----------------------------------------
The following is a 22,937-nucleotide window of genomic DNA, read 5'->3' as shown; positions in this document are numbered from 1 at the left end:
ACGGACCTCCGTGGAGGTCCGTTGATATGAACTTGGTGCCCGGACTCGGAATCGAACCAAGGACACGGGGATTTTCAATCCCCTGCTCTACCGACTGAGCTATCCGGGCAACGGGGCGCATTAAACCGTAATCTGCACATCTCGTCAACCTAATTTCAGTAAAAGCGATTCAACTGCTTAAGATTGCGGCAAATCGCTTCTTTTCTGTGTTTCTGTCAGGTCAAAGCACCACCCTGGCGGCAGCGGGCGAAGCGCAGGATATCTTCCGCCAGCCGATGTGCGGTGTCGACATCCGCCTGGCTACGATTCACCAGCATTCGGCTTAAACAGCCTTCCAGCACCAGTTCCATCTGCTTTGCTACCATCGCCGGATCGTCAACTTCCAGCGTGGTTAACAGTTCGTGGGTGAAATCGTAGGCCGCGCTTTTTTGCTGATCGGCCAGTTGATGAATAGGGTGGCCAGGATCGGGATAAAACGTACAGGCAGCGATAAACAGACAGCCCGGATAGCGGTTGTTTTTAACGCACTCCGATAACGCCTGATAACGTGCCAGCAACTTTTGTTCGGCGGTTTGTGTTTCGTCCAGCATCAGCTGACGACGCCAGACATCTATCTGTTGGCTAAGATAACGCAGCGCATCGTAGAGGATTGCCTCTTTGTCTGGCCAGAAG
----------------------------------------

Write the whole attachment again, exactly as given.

The following is a 22,937-nucleotide window of genomic DNA, read 5'->3' as shown; positions in this document are numbered from 1 at the left end:
ACGGACCTCCGTGGAGGTCCGTTGATATGAACTTGGTGCCCGGACTCGGAATCGAACCAAGGACACGGGGATTTTCAATCCCCTGCTCTACCGACTGAGCTATCCGGGCAACGGGGCGCATTAAACCGTAATCTGCACATCTCGTCAACCTAATTTCAGTAAAAGCGATTCAACTGCTTAAGATTGCGGCAAATCGCTTCTTTTCTGTGTTTCTGTCAGGTCAAAGCACCACCCTGGCGGCAGCGGGCGAAGCGCAGGATATCTTCCGCCAGCCGATGTGCGGTGTCGACATCCGCCTGGCTACGATTCACCAGCATTCGGCTTAAACAGCCTTCCAGCACCAGTTCCATCTGCTTTGCTACCATCGCCGGATCGTCAACTTCCAGCGTGGTTAACAGTTCGTGGGTGAAATCGTAGGCCGCGCTTTTTTGCTGATCGGCCAGTTGATGAATAGGGTGGCCAGGATCGGGATAAAACGTACAGGCAGCGATAAACAGACAGCCCGGATAGCGGTTGTTTTTAACGCACTCCGATAACGCCTGATAACGTGCCAGCAACTTTTGTTCGGCGGTTTGTGTTTCGTCCAGCATCAGCTGACGACGCCAGACATCTATCTGTTGGCTAAGATAACGCAGCGCATCGTAGAGGATTGCCTCTTTGTCTGGCCAGAAG